J. Cosmet. Sci., 69, 347–356 (September/October 2018) 347 Role of Internal Lipids in Hair Health JENNIFER M. MARSH, SHANE WHITAKER, TIM FELTS, WILLIAM SHEAROUSE, MIKE VATTER, ARTO MÄÄTTÄ, MATTHEW THOMPSON, and TIMOTHY J. HAWKINS, The Procter & Gamble Company, Mason Business Center, Mason, Ohio ( J.M.M., S.W., T.F., M.V.), The Procter & Gamble Company, Ivorydale Technical Center, Cincinnati, Ohio (W.S.), Department of Biosciences, Durham University, Durham DH1 3DT, UK (A.M., M.T., T.J.H.) Synopsis Saturated and unsaturated fatty acids make up 85% of the total hair lipid content and are found in the cuticle and cortical cell membrane complex. Although these lipids only make up 2–6% of the hair’s overall weight, they play a crucial role in keeping hair healthy, infl uencing shine, feel, manageability, and strength. The objective of this work was to understand the mechanisms of how these lipids are lost on exposure to external stressors, such as chemical treatments, washing, and UV exposure and to understand how their loss impacts hair strength. The experimental approach was to measure these lipids and oxidation products, lipid peroxides (LPOs) and correlate their loss with fatigue strength measurements. The results show lipids are lost over time by washing, exposure to chemical treatments, such as coloring, and environmental insults, such as UV, and it was confi rmed that a mechanism of degradation is via oxidation of unsaturated lipids to form LPOs. In addition, it was shown that replenishment of these lipids is possible by incorporating lipids, such as fatty alcohols (FaOHs), into a gel network with anionic surfactants to create a delivery system that can effi ciently penetrate FaOHs into hair and increase internal strength as measured by fatigue. INTRODUCTION Hair health is an important attribute to consumers and, thus, to the cosmetics industry. Reducing the signs of damage, such as poor shine and manageability, split ends, broken fi bers, and poor feel are targets for many products in the hair care regimen, especially sham- poos, conditioners, and treatments. Thus, it is important to understand the underlying causes of hair structural damage from external stressors to develop better performing prod- ucts. These stressors include chemical treatments, such as coloring, perming, and relaxing, UV exposure, excessive heat exposure, and physical abrasion from washing and combing. As we consider hair changes we need to investigate all the major components of hair, the cuticle, cortex, medulla, protein, and lipid structures. Of interest in this study are the Address all correspondence to Jennifer M. Marsh at firstname.lastname@example.org.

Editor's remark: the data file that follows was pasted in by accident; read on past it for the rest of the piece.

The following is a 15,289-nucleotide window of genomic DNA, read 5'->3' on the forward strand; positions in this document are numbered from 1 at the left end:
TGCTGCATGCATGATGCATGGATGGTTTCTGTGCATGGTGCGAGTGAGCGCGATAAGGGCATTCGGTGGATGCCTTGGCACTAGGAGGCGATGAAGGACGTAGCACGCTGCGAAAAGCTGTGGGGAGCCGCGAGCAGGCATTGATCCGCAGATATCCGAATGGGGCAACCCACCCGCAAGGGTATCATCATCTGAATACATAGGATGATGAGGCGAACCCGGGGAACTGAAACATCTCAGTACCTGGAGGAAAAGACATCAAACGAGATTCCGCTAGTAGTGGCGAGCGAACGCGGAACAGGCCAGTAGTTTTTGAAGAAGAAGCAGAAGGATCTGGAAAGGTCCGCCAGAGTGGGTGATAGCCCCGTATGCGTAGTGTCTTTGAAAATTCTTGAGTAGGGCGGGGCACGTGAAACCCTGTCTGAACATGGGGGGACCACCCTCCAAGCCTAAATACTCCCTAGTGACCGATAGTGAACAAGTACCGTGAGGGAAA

JOURNAL OF COSMETIC SCIENCE 348 lipid components of hair, which play a major role in the structural integrity of hair. Spe- cifi cally of interest are internal structural lipids located in cortex and cuticle membranes and in the medulla, contributing ~2–6% of the overall fi ber weight. Sebum lipids can also contribute to fi ber health (1) but this is outside the scope of this work. The internal lipids in hair are mainly composed of fatty acids, cholesterols, and ceramides with fatty acids being the major components. An excellent review from Clarence Robbins in 2009 (2) details the proposed location of these lipids in the cell membrane complex (CMC). The bound lipids, including 18-methyleiconsanoic acid, are located in the cuticle CMC along with both free unsaturated and saturated fatty acids predominantly of chain length C16 and C18 in a monolayer arrangement. Cholesterols and ceramides are located primarily in the cortex CMC in a bilayer arrangement along with additional free fatty acids. The literature data are somewhat inconsistent on levels of these different lipids because of substrate variability and extraction techniques but it agreed that the lipids are important to hair health playing a major role in adhesion of cortical and cuticle cells. This makes them an important factor for determining hair strength and as a pathway for active penetration. It is also well known that daily weathering can cause loss of these internal lipids. Masukawa et al. (3) quantifi ed this loss after repeated shampoo treatments with and without bleaching and our work was to investigate mechanisms. This work describes a multistage extraction process to quantify the lipids and used to this method to investi- gate mechanisms by which lipids are changed during exposure to external stressors, such as bleaching and UV, and how this impacts hair strength. In addition, a strategy to replen- ish these lipids when lost is discussed. EXPERIMENTAL HAIR SAMPLES AND TREATMENT Four grams, 8-inch Caucasian-source untreated hair (i.e. no chemical treatment) was pur- chased from International Hair Importers & Products, Inc. (Glendale, NY). Each wash cycle consisted of applying 0.1 g/g shampoo to the hair tress and lathering for 30 s followed by a 30-s rinse repeated for a total of two shampoo applications. Hair tresses were placed in a hot box at 80°C until the hair was dry. The hair was then soaked in a solution of 6% hydrogen peroxide, 2% ammonium hydroxide adjusted to pH 10, with acetic acid for 35 min and then rinsed for 15 min to create chemically treated hair. INTERNAL LIPID AND FATTY ALCOHOL (FaOH) EXTRACTION Hair samples were equilibrated in a 20% relative humidity (RH) constant humidity chamber overnight. For each sample, ~0.1 g of hair was cut in 20–40 mm segments into vials (n = 4). First, the hair was extracted gently with hexane to remove the external surface lipid. The hexane extraction consists of extracting the hair with hexane two times then concentrating the dried residue in second solvent (mobile phase for the SFC- MS-MS and c derivatizing reagent for the GC). Next free lipid was extracted using 2:1 then 1:1 chloroform:methanol. The chloroform contained 10 mM dimethylhexylamine and the methanol contained 1% formic acid. Each extraction was heated for 30 min